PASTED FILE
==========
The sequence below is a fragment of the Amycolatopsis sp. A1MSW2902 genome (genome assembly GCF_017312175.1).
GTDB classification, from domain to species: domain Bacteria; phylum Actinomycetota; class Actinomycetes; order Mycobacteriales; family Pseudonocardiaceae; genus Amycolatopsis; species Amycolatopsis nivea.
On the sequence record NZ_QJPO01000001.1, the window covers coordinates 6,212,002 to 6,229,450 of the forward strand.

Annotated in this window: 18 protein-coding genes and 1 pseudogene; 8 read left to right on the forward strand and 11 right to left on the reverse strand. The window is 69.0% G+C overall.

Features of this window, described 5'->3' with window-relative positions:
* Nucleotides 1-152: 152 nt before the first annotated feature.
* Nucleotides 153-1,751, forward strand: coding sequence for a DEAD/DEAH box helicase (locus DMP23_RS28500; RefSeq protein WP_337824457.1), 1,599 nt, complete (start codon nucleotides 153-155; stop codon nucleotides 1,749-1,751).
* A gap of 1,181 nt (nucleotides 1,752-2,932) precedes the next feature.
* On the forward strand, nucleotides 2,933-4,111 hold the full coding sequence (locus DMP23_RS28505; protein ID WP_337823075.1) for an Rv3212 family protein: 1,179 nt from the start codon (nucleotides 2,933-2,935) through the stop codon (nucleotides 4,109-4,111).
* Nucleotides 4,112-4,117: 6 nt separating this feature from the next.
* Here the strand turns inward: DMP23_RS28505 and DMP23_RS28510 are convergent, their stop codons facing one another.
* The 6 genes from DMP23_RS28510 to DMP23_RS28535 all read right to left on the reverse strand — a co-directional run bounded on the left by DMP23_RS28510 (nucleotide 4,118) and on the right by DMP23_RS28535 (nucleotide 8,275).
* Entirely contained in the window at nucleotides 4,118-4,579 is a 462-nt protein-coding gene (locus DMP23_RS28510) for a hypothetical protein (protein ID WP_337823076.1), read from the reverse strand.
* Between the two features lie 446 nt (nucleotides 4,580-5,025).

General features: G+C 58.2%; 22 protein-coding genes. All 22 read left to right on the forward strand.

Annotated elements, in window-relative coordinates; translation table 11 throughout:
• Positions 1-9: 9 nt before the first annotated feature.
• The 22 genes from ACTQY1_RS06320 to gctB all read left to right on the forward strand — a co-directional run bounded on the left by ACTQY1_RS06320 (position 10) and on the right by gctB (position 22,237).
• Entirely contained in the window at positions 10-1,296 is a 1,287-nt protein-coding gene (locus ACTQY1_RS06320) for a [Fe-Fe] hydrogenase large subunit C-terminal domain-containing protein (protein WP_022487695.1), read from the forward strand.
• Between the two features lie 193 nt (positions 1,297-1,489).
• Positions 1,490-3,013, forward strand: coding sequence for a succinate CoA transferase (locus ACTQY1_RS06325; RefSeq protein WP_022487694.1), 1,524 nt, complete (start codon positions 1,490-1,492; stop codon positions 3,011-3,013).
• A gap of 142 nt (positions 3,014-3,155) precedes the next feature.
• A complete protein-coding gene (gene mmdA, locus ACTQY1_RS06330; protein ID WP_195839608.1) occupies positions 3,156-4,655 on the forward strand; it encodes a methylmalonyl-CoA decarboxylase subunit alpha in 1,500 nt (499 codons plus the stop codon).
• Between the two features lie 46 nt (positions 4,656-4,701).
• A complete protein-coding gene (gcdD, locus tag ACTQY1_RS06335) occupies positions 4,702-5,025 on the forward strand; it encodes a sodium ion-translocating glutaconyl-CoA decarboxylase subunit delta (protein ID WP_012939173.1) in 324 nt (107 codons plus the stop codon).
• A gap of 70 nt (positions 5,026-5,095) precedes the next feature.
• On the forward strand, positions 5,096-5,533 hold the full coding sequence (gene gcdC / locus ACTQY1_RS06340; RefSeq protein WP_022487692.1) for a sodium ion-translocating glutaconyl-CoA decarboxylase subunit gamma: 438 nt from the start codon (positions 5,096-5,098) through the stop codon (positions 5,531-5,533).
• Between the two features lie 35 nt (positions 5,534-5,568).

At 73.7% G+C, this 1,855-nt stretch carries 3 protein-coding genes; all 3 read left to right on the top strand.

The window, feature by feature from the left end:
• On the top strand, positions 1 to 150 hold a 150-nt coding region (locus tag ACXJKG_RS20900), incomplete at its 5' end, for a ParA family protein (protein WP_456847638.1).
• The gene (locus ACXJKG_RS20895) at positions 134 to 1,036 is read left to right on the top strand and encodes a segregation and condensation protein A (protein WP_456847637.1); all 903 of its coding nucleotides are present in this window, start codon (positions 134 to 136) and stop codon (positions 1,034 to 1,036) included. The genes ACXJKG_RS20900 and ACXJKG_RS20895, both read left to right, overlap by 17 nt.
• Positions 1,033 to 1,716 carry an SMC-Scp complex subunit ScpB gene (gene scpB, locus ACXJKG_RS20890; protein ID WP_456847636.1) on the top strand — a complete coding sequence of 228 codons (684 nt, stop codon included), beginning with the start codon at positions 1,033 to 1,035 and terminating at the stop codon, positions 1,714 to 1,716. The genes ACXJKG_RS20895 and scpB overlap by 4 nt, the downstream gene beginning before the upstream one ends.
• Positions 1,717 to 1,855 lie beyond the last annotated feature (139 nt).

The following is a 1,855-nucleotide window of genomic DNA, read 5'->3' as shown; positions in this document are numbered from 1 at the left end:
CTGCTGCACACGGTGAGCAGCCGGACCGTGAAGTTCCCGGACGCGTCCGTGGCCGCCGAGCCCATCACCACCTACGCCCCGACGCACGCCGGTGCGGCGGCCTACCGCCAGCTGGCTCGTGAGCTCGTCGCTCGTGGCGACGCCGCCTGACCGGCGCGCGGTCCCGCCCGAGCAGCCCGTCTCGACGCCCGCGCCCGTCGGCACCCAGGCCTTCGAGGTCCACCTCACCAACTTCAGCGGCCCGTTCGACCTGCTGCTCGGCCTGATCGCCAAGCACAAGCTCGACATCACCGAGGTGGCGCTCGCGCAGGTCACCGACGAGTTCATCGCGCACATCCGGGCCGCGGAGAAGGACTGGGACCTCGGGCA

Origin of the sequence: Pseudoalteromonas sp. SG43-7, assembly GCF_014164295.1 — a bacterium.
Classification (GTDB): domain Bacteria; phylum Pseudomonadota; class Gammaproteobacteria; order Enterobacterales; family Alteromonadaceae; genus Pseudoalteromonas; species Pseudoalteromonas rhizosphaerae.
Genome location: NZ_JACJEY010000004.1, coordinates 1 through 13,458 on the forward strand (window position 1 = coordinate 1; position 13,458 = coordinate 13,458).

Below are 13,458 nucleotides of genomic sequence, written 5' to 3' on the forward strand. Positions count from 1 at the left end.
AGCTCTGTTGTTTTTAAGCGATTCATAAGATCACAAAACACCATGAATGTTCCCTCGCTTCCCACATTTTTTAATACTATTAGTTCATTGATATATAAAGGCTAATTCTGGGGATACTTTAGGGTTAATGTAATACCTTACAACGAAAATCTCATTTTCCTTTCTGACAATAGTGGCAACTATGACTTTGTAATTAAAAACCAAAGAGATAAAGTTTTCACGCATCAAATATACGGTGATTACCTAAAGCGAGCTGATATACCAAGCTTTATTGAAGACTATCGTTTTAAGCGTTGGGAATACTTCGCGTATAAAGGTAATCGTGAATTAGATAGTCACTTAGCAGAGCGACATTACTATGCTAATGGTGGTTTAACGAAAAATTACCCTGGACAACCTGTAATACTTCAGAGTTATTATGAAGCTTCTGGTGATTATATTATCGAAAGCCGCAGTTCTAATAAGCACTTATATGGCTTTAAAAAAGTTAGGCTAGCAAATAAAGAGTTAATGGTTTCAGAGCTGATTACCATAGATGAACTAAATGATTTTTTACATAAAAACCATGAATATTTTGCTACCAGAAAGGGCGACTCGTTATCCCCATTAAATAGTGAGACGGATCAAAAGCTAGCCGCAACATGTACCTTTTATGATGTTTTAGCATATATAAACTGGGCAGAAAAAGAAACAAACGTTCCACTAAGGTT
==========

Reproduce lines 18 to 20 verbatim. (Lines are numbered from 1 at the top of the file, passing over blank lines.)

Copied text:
• The 22 genes from ACTQY1_RS06320 to gctB all read left to right on the forward strand — a co-directional run bounded on the left by ACTQY1_RS06320 (position 10) and on the right by gctB (position 22,237).
• Entirely contained in the window at positions 10-1,296 is a 1,287-nt protein-coding gene (locus ACTQY1_RS06320) for a [Fe-Fe] hydrogenase large subunit C-terminal domain-containing protein (protein WP_022487695.1), read from the forward strand.
• Between the two features lie 193 nt (positions 1,297-1,489).